Car News

New Holden Commodore not quite the same as Insignia…

Despite being revealed this week, the next-generation Holden Commodore will launch in Australia in far-off 2018… and it won’t be quite the same as the Opel Insignia.

IT’S BEEN WELL reported that the next-generation Holden Commodore is just a re-badged Opel Insignia, however, looking at the releases from both Holden and Opel there was a key difference. The transmission…

And the reason for that is because the Opel Insignia will be launched next year (2017) and the Holden Commodore in 2018. Why the lag? Holden hasn’t said. But it did say the year’s difference in launch timing was the reason why one would get an eight-speeder and the other a nine.

When the flagship Opel Insignia hits the market next year it will hit the street with all-wheel drive and an eight-speed automatic transmission, when the Commodore comes it will run a nine-speed automatic transmission, but everything else will be identical to its Opel badged sibling.

While Holden has been talking about a nine-speed automatic transmission appearing in the Commodore/Insignia for a few months now, General Motors in the US has only just announced the roll-out of the nine-speed automatic. And it won’t say whether the Buick Regal (the Holden Commodore, Opel Insignia) will get the eight, or nine-speed transmission.

Back in 2013, GM and Ford announced they would work together to produce both nine- and 10-speed automatic transmissions. And both companies last week announced that they would roll out the nine-speed automatics in a number of refreshed models; GM said it would offer the nine-speed automatic in front-drive vehicles, including Malibu, Cruze and Equinox. A 10-speed automatic will be used in rear-drive vehicles and larger SUVs.

Question: GM has said the nine-speed automatic transmission will only save a few per-cent in fuel consumption… should Holden have launched the new ‘Commodore’ earlier with an eight-speed transmission instead of waiting for the nine-speeder?


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Mr F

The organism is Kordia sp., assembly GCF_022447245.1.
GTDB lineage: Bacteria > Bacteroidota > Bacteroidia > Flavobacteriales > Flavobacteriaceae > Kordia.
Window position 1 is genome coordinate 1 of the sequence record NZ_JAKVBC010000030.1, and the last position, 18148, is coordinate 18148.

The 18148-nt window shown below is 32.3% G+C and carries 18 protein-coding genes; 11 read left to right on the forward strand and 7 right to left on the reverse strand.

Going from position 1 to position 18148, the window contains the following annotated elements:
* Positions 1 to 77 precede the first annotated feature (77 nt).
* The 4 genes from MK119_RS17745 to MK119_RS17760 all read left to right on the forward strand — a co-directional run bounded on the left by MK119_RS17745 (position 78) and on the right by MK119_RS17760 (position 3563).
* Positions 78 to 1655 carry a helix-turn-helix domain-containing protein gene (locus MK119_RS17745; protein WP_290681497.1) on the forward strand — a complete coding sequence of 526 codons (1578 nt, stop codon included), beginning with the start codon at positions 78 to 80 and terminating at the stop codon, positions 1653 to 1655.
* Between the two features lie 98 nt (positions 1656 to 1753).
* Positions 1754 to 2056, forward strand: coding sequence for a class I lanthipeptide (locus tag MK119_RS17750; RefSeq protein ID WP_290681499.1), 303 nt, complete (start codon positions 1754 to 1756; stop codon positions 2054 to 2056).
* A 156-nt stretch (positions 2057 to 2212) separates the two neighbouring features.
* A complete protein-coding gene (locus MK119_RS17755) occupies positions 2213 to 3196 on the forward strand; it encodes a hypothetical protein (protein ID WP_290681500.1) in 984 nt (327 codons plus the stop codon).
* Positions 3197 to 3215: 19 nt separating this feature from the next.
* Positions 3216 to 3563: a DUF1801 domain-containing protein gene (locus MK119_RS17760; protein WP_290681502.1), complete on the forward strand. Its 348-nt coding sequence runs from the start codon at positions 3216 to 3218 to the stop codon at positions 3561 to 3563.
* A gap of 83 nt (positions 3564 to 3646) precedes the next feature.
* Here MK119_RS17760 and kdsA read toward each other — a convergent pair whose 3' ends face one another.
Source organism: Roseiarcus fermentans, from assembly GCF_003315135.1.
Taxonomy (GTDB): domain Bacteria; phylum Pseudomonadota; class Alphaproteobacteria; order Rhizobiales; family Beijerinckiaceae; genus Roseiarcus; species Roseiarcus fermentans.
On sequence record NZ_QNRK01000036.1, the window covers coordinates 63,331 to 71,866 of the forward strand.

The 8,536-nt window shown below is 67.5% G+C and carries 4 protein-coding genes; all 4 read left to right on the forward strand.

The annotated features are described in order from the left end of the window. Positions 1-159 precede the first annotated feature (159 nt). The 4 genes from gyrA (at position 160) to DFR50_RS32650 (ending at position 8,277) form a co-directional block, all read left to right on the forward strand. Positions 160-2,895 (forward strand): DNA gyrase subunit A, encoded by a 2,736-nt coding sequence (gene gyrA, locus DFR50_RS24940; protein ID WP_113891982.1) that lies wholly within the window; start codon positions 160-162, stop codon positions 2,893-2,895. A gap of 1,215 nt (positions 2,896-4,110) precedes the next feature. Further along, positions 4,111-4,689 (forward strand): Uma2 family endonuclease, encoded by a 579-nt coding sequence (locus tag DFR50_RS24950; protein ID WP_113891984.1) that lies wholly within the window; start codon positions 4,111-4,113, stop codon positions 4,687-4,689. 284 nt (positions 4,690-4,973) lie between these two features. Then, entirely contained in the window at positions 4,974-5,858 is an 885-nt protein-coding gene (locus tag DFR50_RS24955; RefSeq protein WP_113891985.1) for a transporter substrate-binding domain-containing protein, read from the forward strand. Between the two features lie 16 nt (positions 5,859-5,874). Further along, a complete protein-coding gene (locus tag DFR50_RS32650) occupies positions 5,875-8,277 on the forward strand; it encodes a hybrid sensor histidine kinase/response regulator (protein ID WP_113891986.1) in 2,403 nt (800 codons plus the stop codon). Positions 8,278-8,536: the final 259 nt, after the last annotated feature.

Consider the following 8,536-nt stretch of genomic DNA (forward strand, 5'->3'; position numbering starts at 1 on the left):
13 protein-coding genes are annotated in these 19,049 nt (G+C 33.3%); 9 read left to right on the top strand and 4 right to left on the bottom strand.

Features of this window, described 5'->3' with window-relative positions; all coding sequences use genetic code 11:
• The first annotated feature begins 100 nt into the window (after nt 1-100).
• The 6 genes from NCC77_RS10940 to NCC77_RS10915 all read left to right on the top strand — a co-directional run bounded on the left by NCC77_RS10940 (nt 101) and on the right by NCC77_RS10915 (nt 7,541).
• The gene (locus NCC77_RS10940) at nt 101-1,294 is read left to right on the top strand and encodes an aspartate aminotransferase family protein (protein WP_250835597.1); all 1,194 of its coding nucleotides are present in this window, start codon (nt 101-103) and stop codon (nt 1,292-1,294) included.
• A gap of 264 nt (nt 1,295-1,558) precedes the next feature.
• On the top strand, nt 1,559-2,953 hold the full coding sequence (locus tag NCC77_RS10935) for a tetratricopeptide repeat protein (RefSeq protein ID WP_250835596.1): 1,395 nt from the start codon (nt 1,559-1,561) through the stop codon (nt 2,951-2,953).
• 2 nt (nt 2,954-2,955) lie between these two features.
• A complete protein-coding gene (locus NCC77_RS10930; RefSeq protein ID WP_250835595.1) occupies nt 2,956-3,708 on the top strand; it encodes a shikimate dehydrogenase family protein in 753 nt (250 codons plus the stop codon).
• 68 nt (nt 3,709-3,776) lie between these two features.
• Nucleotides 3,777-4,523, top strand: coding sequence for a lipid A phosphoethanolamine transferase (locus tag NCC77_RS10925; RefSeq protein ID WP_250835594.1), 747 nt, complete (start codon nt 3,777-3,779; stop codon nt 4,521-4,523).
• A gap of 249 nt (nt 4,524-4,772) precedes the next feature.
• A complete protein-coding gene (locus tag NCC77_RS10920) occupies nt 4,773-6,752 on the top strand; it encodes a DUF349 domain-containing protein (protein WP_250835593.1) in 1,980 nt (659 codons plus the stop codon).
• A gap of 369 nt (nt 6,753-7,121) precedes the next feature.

Mr F
3 years ago

I really don’t see why you would wait for the 9 speed. In my opinion anything above a 6 speed is more marketing than true benefit. Certainly having that many speeds means any manual control is needlessly difficult and the improvements in economy & gearing for power get less and less with each extra gear yet more and more expensive. The only exception may be offroaders where having extra low gears instead of a transfer case, but I certainly see no benefit for a run if the mill passenger car.

Azmodan
Azmodan
3 years ago
Reply to  Mr F

They do it for fuel economy mainly. They have shown the 9 spd uses considerably less fuel than the 6spd in otherwise identical cars and is a bit quicker.

DEVILTAZ35 .
DEVILTAZ35 .
3 years ago
Reply to  Azmodan

They will eventually all end up cvt transmissions anyway. Cheaper to produce and last the life of the car without needing to be serviced.

Marc
Marc
3 years ago

Overkill.

Klaus
3 years ago

Sort of funny – 9 speed would make more sense in Germany on the Autobahn …

Tex Mex
Tex Mex
3 years ago

Das Bombadoor

photohounds
photohounds
3 years ago

They’ll have old school Commodores made until end October, to sell until late December if they make enough.
If it is an early 2018 release, the 6-8 week supply should be pretty well dried up.

Aus car making’s bitten the dust – that’s just a fact. 200 kilos lighter, gutsy engine and 4WD. Styling looks OK, so for a mass-market hopeful, what’s not to like?

I left my crystal ball at work, I see others have theirs with them.
I wonder if they could cram a compact 5 litre blown v8 in there?
They say “no”, never say never 🙂 More model development depends on whether this car sells. If the quality’s there I’d say they’re in with a shot. Ford hasn’t been genuine competition for nearly 15 years, the Japs have.

The really big iron will probably only come in recycled yankee cars.

DEVILTAZ35 .
DEVILTAZ35 .
3 years ago
Reply to  photohounds

It’s a shame what they are offering on the last commodores such as motorsport edition was not something offered for the last few years.

Squeaky_1
Squeaky_1
3 years ago

FROM THE ARTICLE: “And the reason for that is because the Opel Insignia will be launched next year (2017) and the Holden Commodore in 2018. Why the lag? Holden hasn’t said. ”
Well. I’d have thought it was quite obvious, especially to someone of your industry savvy Isaac . . . Holden stops production in November 2017, then there’s Xmas/new year, then it is 2018 and NG Commodore is on sale. December and the early new year Holden will be selling the last of stock in the VF2. Quite easy to reason, that one. Am I missing something? Please explain Pauline?

Isaac Bober

Isaac Bober